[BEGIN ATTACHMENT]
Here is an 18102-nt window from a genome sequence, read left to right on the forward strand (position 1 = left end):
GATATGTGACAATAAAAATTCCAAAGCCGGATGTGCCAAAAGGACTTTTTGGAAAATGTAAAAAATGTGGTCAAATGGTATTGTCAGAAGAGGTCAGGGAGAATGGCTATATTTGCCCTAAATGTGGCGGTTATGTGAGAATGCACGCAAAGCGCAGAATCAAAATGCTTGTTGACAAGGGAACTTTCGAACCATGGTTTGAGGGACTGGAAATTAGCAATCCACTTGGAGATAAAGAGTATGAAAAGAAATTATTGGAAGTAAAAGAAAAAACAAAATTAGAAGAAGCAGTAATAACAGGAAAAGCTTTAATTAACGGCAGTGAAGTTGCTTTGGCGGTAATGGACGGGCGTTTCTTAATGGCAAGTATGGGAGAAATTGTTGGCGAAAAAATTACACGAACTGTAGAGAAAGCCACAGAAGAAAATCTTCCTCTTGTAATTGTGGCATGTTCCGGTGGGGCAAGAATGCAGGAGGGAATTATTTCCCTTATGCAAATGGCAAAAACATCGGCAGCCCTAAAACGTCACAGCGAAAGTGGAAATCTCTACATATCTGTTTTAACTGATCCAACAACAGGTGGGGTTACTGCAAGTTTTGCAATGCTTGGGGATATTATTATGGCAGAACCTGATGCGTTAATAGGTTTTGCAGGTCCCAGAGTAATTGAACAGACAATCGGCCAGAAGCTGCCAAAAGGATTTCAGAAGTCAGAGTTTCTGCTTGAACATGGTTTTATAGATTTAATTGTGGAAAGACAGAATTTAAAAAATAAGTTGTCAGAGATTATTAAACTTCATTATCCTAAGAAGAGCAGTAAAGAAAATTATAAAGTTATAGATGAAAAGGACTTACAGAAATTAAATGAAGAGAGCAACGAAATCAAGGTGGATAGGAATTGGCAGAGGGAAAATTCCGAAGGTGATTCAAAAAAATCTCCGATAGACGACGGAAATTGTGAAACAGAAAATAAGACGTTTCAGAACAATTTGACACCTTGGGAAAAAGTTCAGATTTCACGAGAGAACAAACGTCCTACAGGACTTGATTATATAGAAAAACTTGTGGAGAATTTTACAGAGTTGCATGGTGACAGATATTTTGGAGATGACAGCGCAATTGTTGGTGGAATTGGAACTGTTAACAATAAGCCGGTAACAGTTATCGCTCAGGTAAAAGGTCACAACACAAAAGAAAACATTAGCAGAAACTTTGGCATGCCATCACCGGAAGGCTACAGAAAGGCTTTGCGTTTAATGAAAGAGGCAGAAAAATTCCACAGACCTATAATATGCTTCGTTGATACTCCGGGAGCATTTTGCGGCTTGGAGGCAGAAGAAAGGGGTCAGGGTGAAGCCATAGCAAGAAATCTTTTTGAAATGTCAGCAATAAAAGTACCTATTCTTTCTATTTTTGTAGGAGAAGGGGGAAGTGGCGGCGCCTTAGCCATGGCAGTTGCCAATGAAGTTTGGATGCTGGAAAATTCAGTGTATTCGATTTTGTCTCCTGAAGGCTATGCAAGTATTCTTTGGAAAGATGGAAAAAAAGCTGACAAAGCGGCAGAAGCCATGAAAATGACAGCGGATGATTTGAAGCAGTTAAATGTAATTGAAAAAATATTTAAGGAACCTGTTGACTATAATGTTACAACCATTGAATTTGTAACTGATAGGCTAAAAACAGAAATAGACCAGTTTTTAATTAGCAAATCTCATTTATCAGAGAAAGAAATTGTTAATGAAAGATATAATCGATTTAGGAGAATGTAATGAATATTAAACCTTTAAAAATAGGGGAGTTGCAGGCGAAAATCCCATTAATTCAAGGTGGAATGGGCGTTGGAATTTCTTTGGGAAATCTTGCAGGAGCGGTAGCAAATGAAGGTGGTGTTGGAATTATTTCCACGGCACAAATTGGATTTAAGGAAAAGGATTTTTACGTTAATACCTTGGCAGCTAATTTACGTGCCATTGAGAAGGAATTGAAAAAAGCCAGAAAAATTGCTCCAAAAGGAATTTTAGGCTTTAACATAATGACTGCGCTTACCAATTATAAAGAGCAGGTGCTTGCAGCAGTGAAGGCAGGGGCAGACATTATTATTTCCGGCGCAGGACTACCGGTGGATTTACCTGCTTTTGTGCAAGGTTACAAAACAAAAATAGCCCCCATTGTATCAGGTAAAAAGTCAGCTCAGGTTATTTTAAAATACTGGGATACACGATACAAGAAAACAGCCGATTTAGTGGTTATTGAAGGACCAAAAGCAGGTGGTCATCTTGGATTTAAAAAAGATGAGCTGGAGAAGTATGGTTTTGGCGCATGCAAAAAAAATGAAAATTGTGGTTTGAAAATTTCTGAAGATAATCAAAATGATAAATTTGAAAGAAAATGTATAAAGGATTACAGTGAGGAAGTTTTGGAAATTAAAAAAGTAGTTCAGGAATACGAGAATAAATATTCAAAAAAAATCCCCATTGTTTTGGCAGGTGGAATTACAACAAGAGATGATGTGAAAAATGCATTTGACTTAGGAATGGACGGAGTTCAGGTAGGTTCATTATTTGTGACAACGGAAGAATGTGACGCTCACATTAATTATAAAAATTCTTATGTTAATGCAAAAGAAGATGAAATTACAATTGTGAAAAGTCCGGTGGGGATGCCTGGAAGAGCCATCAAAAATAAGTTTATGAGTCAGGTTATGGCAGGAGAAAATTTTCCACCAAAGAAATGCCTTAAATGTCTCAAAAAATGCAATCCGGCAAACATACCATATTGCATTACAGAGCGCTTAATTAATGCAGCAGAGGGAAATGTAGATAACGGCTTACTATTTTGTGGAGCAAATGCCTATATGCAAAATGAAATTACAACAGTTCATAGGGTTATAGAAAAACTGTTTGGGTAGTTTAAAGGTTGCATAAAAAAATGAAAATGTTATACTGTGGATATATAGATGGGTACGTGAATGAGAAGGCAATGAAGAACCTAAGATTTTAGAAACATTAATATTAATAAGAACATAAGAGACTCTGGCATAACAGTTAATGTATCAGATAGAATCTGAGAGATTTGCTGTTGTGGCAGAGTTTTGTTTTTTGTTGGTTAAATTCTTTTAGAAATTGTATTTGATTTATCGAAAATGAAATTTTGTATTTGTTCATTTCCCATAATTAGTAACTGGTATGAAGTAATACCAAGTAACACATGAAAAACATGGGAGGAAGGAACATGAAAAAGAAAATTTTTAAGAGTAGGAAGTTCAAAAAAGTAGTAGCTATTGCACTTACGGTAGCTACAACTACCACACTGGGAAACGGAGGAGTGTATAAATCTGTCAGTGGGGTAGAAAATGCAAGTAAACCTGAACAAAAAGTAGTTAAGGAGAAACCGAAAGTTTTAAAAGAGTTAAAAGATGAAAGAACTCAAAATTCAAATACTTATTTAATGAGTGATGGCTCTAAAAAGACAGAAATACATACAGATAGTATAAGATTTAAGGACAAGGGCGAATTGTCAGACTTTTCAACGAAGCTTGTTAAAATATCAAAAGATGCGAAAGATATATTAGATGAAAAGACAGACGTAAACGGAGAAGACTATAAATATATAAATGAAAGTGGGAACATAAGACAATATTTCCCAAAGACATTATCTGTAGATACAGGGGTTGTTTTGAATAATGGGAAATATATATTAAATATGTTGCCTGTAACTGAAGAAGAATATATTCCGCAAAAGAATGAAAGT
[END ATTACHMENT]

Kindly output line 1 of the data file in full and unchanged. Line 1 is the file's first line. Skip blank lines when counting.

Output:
Here is an 18102-nt window from a genome sequence, read left to right on the forward strand (position 1 = left end):